Clark County Press, Neillsville, Wisconsin

June 25, 2008, Page 24

Contributed by "The Clark Co. Press"

Transcribed by Dolores (Mohr) Kenyon.

Index of "Oldies" Articles 


Compiled and contributed by Dee Zimmerman


Clark County News

June 1928


The preliminary steps toward building her new Masonic Temple were taken Monday, when John Carter began to wreck the old M. C. Ring residence, which stands on the lot where the temple will be built.  Mr. Carter bought the building and is to excavate for the new temple in payment.


A portion of the Ring residence will be moved to a lot on First Street and rebuilt for Art Flynn, who has bought the lot from Mr. Carter on First Street, between Grand Avenue and Hewett Street.


It is understood that the other contractors will be ready to begin their work as soon as Mr. Carter completes his work.



The Masonic Temple, on the southwest corner of Hewett and Fourth Streets, was built in 1928, serving the lodge for many years.  The historic building is now the worship center for the Assembly of God congregation.


Mr. Thone Karnitz and Miss Selma Miller were united in marriage on Wednesday, June 20, at the home of the bride’s parents in the Town of Mead, Rev. O. J. Vriesen officiating.  They were attended by Mr. Arno Miller, cousin of the bride, and Miss Lillian Karnitz.


The bride wore a dress of white silk satin trimmed with lace and a lace veil.  She carried a bouquet of roses and sweet peas. The bridesmaid wore a dress of all silk flat crepe with a corsage bouquet.  The groom and best man each wore a suit of navy blue.


A wedding dinner was served at the home of the bride’s parents at 5 o’clock with about 65 relatives close friends being present.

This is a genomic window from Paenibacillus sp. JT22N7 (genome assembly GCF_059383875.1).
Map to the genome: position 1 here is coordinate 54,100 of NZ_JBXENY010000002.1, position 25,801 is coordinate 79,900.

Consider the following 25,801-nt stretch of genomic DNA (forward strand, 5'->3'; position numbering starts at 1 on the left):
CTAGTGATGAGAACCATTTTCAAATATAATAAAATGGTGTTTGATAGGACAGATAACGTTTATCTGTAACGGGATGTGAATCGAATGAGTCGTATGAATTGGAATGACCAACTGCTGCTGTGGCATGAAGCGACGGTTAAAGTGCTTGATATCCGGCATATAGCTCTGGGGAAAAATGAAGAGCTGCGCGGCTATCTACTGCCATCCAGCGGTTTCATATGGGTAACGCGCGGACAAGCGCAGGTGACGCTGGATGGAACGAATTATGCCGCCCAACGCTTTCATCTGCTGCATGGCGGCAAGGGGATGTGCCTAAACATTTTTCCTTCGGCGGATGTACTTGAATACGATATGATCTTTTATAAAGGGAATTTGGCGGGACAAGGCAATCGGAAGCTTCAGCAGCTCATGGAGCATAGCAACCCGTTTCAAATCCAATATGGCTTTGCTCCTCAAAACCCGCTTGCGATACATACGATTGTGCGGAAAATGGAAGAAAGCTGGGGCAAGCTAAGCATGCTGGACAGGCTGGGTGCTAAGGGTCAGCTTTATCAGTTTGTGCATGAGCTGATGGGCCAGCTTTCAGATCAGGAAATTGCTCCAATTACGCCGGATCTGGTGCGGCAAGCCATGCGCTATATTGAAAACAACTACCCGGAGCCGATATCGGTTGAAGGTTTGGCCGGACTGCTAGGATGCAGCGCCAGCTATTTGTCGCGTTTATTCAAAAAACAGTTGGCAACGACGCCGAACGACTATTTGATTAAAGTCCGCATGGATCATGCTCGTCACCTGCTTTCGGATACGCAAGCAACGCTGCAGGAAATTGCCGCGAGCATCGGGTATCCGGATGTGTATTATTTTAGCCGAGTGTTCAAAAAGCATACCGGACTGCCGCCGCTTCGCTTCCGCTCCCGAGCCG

The bride is the daughter of Mr. and Mrs. W. F. Miller of the Town of Mead.  She completed the rural school course and attended Greenwood High School. She has a number of friends in Neillsville and all who know her speak of her in highest terms.


The groom is the son of Mrs. Mary Karnitz of Pine Valley.  He grew to manhood on the home farm and is an industrious and upright young man.  The young couple has rented the home farm, from the groom’s mother and will make their home there.


The audience of the Congregational Church, last Sunday morning, had the pleasure of listening to the Rev. James C. Patey of Bellingham, Washington.  Rev. Patey is here visiting his mother, Mrs. Arthur Patey.  In his introductory remarks he commented on the great natural beauty of Wisconsin.  The sermon theme, “The Name of Jesus” was delightful and helpful.  S. G. Patey offered prayer.  Mrs. Slinger and Mrs. Patey sang a very pleasing duet.


Mr. Grambsch, of Loyal, has rented out the front portion of his candy and ice cream parlor to parties who are installing fixtures for a meat market.


Wanted; about 1,000 boys and girls to help Anna Young find her dog.  He was last seen running after some boys who were on their way to the big top tent to watch the show, “Too Much Married.”


Dance Schedule:


Married Folks Club Dance at Prock’s Hall, Friday night, June 22nd;


Dance at Riverside Hall Saturday night, June 23, Music by Hatton’s Orchestra, Tickets 50¢


Dance at Hake’s Barn, Wednesday, June 27.  Music by Al Hanson’s Orchestra; Bus available, for the girls who want to go to the dance, will leave Lewerenz’s Garage at 9 o’clock p.m.


Old Time Dance at Pischer’s Barn, July 4th with old time music, Tickets 75¢.  Plenty of refreshments.  Everybody Welcome!


Dance at Levis Community Hall will be held on Monday night, June 25th.  Music by the Night Hawks


Hatfield Dance; Friday, June 22 with Gib Horst & His Rainbow Garden Orchestra.  This is the cabaret band everybody went wild about last winter at Paulson’s Hall.  Bus will leave Lewerenz Garage at 8:30 p.m.


Mr. Henry Stiemke and Miss Bertha Lueck were married at the Globe Lutheran Church at 3 o’clock p.m. Sunday, June 17, Rev. Motkus officiating.  The groom was attended by John Stiemke, his brother and William Lueck, the bride’s brother, Miss Sophie Stiemke, and Miss Rose Mitte, cousin of the bride, were bridesmaids.


After the ceremony, a fine wedding supper was served at the home of the bride’s parents, only relatives and close friends being in attendance.